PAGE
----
Your initial visit with your new pet is very important – a lot of information will be covered, please come prepared with any additional questions not covered below!
We know that bathing your pet is usually not pleasant – whether you dont have the tub or simply don’t have the time nor interest, we are happy to help your pets heal. There are many situations when your pet may need a medicated bath. Our most common baths are for dry and itchy skin – we use a soothing shampoo to help patients suffering from skin problems. Often, we will need to repeat these baths several times until we get the problem under control. We also offer baths for fleas, ticks, and ringworm.
We understand how stressful it can be to leave your pets when you go away. West Orange Animal Hospital offers a convenient solution by providing boarding in our safe, clean, and comfortable environment.
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At West Orange Animal Hospital, we are committed to our patient’s dental health and implement the highest quality dental care. We implement a comprehensive approach including at home dental care including brushing and dental chews, as well as thorough dental cleanings.
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We recommend using products with “AAFCO” printed on the label – this stands for Association of American Feed Control Officials. Rather than regulating the pet food industry, AAFCO sets the standards for quality pet nutrition by creating and revising (as needed) nutrient profiles. A diet can only claim it is “complete and balanced” if it meets or exceeds AAFCO’s minimum requirements.
We recommend avoiding generic pet foods and advise that our patients are fed a diet formulated by a veterinary nutritionist. Examples of these premium manufacturers include Hill’s science diet, Purina, Iams, Royal Canin.
Please talk to your veterinarian about which specific diet will be best for your pet. Each individual is different – there is no “best food for all” – it is important how well you puppy or kitten does on whatever food you select. If you have other questions such as feeding raw food, grain-free, or how to balance a home-cooked diet – please mention this during your veterinary visit.
External parasites (fleas, ticks, mites)
Many newly adopted kittens and puppies have been infected with fleas or mites. Comprehensive parasite control includes treatment of the environment (house) as well as monthly preventatives. Additionally, we see many patients in our area infected with potentially fatal tick-borne disease such as Lyme and Anaplasma. We strongly recommend flea and tick preventatives for all patients – indoor and outdoor- as many patients can be infected within their homes.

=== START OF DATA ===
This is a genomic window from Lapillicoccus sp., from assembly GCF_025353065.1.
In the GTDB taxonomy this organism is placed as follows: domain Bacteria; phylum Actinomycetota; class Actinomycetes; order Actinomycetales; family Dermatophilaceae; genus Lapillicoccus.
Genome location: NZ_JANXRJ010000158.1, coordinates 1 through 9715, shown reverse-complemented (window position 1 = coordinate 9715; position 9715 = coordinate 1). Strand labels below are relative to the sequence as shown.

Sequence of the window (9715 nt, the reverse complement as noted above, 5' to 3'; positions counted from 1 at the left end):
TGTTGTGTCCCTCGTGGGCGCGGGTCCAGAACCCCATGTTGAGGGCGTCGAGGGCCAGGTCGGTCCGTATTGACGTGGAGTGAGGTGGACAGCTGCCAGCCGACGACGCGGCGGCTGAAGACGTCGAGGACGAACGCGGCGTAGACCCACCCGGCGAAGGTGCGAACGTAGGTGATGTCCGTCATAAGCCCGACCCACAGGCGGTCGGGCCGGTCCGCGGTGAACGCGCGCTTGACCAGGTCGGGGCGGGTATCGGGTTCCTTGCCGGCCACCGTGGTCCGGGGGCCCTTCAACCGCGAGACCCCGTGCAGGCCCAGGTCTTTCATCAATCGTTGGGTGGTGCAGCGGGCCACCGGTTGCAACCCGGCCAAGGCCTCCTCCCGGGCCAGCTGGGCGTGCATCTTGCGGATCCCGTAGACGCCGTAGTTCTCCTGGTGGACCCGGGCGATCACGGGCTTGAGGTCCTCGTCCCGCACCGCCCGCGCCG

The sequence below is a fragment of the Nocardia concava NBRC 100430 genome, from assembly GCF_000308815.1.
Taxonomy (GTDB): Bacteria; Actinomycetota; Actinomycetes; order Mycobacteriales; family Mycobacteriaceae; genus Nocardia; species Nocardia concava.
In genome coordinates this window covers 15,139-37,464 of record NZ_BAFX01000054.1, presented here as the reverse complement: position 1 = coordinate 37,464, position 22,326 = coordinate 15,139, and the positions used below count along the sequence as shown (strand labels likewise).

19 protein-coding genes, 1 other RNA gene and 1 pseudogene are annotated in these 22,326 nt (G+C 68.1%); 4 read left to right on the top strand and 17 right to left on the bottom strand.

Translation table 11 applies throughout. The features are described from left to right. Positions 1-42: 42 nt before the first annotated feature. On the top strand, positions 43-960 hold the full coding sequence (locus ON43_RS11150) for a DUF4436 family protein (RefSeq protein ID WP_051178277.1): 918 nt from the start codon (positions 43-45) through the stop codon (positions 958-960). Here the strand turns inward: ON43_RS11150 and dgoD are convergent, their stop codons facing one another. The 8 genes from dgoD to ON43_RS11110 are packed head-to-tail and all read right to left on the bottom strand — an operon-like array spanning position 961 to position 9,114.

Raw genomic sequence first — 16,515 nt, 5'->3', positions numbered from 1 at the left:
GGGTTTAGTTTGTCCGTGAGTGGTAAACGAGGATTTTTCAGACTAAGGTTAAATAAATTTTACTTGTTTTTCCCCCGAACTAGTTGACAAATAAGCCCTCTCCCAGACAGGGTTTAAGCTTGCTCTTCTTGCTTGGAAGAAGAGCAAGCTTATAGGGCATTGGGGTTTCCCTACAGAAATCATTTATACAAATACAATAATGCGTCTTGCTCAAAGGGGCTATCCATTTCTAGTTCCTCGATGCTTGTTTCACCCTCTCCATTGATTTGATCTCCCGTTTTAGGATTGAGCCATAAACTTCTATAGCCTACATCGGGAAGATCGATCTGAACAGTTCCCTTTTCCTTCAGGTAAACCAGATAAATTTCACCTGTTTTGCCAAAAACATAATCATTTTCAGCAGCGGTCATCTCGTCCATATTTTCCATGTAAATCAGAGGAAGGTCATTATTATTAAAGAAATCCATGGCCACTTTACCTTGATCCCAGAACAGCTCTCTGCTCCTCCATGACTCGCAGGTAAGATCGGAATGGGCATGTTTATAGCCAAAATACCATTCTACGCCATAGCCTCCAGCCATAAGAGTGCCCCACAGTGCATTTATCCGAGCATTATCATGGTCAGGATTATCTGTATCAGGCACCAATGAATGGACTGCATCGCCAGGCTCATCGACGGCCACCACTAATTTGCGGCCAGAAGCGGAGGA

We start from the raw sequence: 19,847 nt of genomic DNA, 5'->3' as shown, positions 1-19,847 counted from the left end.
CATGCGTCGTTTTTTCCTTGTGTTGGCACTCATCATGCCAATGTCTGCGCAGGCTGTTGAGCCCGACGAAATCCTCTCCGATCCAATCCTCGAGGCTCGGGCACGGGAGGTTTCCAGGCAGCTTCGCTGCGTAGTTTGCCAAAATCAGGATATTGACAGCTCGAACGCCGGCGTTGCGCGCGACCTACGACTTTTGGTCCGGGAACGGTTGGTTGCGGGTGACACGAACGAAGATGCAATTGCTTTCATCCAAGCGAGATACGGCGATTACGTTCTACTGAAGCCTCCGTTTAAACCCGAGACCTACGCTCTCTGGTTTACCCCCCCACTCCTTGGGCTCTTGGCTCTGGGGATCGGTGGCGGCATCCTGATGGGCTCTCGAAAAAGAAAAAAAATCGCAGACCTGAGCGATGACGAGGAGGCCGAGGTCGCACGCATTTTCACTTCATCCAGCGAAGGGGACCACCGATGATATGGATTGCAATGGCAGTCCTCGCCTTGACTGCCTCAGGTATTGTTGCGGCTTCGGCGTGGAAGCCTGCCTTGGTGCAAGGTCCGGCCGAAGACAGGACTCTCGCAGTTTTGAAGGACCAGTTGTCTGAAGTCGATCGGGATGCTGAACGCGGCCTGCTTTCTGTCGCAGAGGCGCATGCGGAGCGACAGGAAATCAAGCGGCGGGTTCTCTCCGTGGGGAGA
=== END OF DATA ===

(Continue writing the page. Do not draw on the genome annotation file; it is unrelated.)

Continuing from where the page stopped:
Internal parasites (tapeworms, hookworms, Giardia…)
We routinely deworm puppies and kittens during their initial vaccine visits as young pets are frequently infected with intestinal parasites and several treatments are necessary to eliminate them. We recommend annual routine fecal analyses to check for other parasite eggs.
It is a frightening feeling to know that your pet is lost and on their own. Microchipping pets is the best way to ensure their safe return in the unfortunate event that they become lost. This is a safe, simple, and permanent form of identification designed to quickly identify lost pets and reidentify with their owners. This is given by a simple injection under the skin during an office visit or at the time of spay or neuter. The microchip contains a unique identification code that will be linked to your information once registered online.
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Spay and Neuter
We recommend that females not intended for breeding be spayed prior to their first heat cycle to minimize the chances of mammary cancer – typically performed at 5-6 months old. We recommend males not intended for breeding be neutered at 6-9 months of age to minimize marking, roaming, and fighting behaviors. Talk to your veterinarian about when would be the best time for your pet’s surgery. We recommend addressing congenital or prophylactic procedures at this time including – repairing umbilical hernias, extracting retained primary teeth, prophylactic gastropexy, etc..
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House training: The concept is to not allow your puppy the opportunity to make mistakes. Your puppy needs to be taken outside or onto the “potty pad” frequently and shortly after each meal. Applaud your puppy after performing the task appropriately – such as providing treats or words of praise. Punishing for making mistakes is usually not helpful.
Crate training: We strongly advise puppies to be crated when not being immediately observed. This is an important practice for your puppy to learn a sense of independence and minimize separation anxiety. This will also protect your puppy from harm such as ingesting foreign objects.
Litter box training: Most kittens take to the litter box naturally. It may be necessary to experiment with different types of litter as some cats have preference. We recommend one litter box per cat plus one extra litter box. We recommend cleaning the litter box frequently.
We believe that one of the most important aspects of caring for your pet’s health is vaccinating him or her against potential diseases. Your veterinarian will create a vaccination protocol based on your pet’s lifestyle and exposure to disease. We will be happy to discuss the benefits of protecting your pet with vaccinations, as well as, provide you with information on the recommended core vaccines for your pet. [Puppy Protocol] [Kitten Protocol]